Of course, it is exactly those communities that have been hardest hit by the pandemic. Far from helping children "catch up", the NAO Report confirms that Government policy on financing of schools is only widening inequalities in education.
"Funding cannot be 'fair' if it is not sufficient"
"Funding cannot be 'fair' if it is not sufficient"
The NAO's 2021 Report follows five years on from another important Report that the NAO released in 2016 on the "Financial Sustainability of Schools", written at a time when the damage being caused by school cuts was being highlighted by the education unions.
As I blogged at the time, "the attempts by the Tories to cover up these cuts by using a new 'National Funding Formula' to redistribute spending from some areas to others should fool nobody". As the NUT's Press Release stated, "far from being the levelling up that some councils and heads have demanded, this is a levelling down ... funding cannot be ‘fair’ if it is not sufficient". These warnings have been confirmed, five years on, by today's new National Audit Office report.
First of all, the NAO confirm that between 2014-15 and 2020-21, funding per pupil for schools was more or less frozen - increasing only by 0.4% overall in real terms. The funding per sixth-form student has been particularly severe, falling by 11.4% in real terms.
But within that effectively standstill budget, the implementation of a "national funding formula" has, just as unions warned, meant a redistribution of an insufficient overall budget away from schools previously better funded on the basis of the greater needs of their school population.
The NAO Report finds that: "Between 2017-18 and 2020-21, average per-pupil funding for the most deprived fifth of schools fell in real terms by 1.2% to £5,177; over the same period, average per‑pupil funding for the least deprived fifth increased by 2.9% to £4,471".
The Report is also clear in its finding that "the Department has shifted the balance of funding from relatively deprived parts of the country towards less deprived areas".
And the NAO confirms that over the five years since their last Report, schools have been forced by inadequate funding to make cuts. With staff costs being by far the greatest call on any school budget, those "savings" have inevitably been made through jobs being cut. Job losses also inevitably mean more pressure on those staff remaining and more children without their needs being fully met.
The NAO Report that the DfE's own estimates show that, "between 2015-16 and 2019-20, cost pressures on mainstream schools exceeded funding increases by £2.2 billion, mainly because of rising staff costs. Teaching staff costs increased by an estimated £3.6 billion (17%) between 2015-16 and 2020-21, because of rises in teachers’ pay costs and higher pension and national insurance costs". This, of course, at a time when real-terms pay was being cut for staff!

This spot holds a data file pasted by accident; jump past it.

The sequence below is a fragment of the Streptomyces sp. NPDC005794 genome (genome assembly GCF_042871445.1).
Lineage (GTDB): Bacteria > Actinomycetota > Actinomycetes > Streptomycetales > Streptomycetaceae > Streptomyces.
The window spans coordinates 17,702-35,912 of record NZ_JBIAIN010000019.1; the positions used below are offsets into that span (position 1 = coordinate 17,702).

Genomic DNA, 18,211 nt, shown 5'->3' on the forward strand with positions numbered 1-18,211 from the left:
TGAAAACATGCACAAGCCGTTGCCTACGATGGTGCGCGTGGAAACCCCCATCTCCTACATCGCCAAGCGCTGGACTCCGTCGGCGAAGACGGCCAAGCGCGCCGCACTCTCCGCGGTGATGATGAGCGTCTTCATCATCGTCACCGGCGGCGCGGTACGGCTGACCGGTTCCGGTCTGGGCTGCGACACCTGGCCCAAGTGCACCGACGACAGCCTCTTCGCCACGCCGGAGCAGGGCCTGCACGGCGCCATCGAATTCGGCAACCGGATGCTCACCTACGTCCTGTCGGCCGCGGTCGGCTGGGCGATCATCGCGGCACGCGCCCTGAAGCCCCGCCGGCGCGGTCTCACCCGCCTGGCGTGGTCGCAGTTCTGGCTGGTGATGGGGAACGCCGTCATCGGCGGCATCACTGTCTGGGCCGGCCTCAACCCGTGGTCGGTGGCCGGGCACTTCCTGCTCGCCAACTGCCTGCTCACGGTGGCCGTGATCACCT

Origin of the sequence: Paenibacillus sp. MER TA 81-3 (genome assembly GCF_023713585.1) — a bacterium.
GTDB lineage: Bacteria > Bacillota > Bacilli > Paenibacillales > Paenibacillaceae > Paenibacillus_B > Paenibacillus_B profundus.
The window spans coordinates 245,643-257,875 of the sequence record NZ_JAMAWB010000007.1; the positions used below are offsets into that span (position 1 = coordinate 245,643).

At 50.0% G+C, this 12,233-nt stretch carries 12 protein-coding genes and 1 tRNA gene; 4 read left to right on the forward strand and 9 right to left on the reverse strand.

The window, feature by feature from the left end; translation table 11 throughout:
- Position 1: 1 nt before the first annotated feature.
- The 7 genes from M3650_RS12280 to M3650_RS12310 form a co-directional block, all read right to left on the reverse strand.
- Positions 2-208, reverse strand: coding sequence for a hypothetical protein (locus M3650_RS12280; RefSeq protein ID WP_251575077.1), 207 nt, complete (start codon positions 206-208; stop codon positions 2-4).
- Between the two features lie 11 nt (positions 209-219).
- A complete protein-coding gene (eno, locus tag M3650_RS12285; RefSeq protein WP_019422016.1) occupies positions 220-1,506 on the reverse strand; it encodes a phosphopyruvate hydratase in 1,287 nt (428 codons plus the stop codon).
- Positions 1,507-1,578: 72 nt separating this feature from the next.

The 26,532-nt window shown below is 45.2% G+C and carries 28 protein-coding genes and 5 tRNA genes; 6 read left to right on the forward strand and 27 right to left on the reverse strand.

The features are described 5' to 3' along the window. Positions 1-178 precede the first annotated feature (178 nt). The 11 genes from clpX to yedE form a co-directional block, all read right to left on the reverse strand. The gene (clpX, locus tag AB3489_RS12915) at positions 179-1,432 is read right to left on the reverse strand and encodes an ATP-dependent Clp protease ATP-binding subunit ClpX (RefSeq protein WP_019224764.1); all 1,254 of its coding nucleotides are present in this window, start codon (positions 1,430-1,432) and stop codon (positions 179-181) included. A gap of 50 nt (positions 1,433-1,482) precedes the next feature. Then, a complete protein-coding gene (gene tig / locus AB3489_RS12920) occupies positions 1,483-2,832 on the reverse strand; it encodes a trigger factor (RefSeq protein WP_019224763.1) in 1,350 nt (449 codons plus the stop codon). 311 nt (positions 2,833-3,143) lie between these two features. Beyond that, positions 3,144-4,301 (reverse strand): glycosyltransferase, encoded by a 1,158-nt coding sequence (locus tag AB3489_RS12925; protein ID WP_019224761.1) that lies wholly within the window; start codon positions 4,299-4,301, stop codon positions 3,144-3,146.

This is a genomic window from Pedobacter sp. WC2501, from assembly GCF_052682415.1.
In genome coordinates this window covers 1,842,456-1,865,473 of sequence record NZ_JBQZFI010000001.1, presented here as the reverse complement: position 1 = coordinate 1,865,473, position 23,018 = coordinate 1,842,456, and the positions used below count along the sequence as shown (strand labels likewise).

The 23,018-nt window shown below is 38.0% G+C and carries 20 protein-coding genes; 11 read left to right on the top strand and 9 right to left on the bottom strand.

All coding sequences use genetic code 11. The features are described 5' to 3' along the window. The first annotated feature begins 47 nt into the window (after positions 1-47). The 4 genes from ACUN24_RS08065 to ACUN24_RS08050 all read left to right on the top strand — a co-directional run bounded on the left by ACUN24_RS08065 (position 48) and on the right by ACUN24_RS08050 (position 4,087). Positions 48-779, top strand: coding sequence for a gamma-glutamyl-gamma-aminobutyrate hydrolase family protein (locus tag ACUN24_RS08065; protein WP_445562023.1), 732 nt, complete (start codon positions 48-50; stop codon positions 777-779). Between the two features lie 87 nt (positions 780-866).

The Report also highlights the particular pressure on the lack of adequate funding for SEND, reporting that "Another significant cost pressure on mainstream schools is supporting the increased proportion of pupils with education, health and care plans. This cost grew by around £650 million between 2015-16 and 2020-21". Again, of course, this is a pressure that will fall unevenly on schools, and Local Authorities, serving pupils with the greatest needs.
The cuts will continue - unless we organise
The NAO Report does suggest that, based on reported DfE plans, there could finally be real-terms increases in school budgets between 2020-21 and 2022‑23. However, there is every reason to expect that this austerity-minded Government will seek to continue the funding squeeze, particularly given the costs that have fallen on the Treasury as a result of the Covid crisis.
For example, the Report points out how the change in calculating 'pupil premium' allocations, basing them on the preceding October census instead of the January figures, has also meant that "stakeholders have highlighted that ... schools will receive less pupil premium than they would have done, directly affecting disadvantaged pupils".
It's also worth noting that the Report states that "self-generated income has amounted to around £3 billion per year (equivalent to around 7% of core funding)". This again shows how schools are being forced by an "education market" to sell services and rent facilities - rather than being a free resource for their local community. The pandemic has also left sectors particularly reliant on funding generation, such as Early Years, particularly exposed.
The NAO also cast considerable doubt on the Government's claims that schools have had the funding needed to meet the additional costs of trying to make schools and students "Covid-safe". They point out that "the stakeholders we consulted told us, based on the Education Policy Institute’s work and their own research, that the funding provided by the Department
was insufficient to meet the costs arising from the pandemic".
As it is, it's worth remembering that the UK has some of the largest numbers in school classes globally, especially in primary schools. That is bound to have been a contributory factor to the rate of viral transmission in our schools. It will remain a significant factor in undermining education in future. We need a major investment in education, not just a minor temporary increase in real-terms funding.
In conclusion, the NAO Report shows again that the issue of school funding is a critical one for the NEU and the parents and students in our school communities. We will need to go out once again to our communities, on stalls and on the school gates, to explain to parents and fellow trade unionists why this Government threatens all of our children's futures - but particularly those with the greatest needs.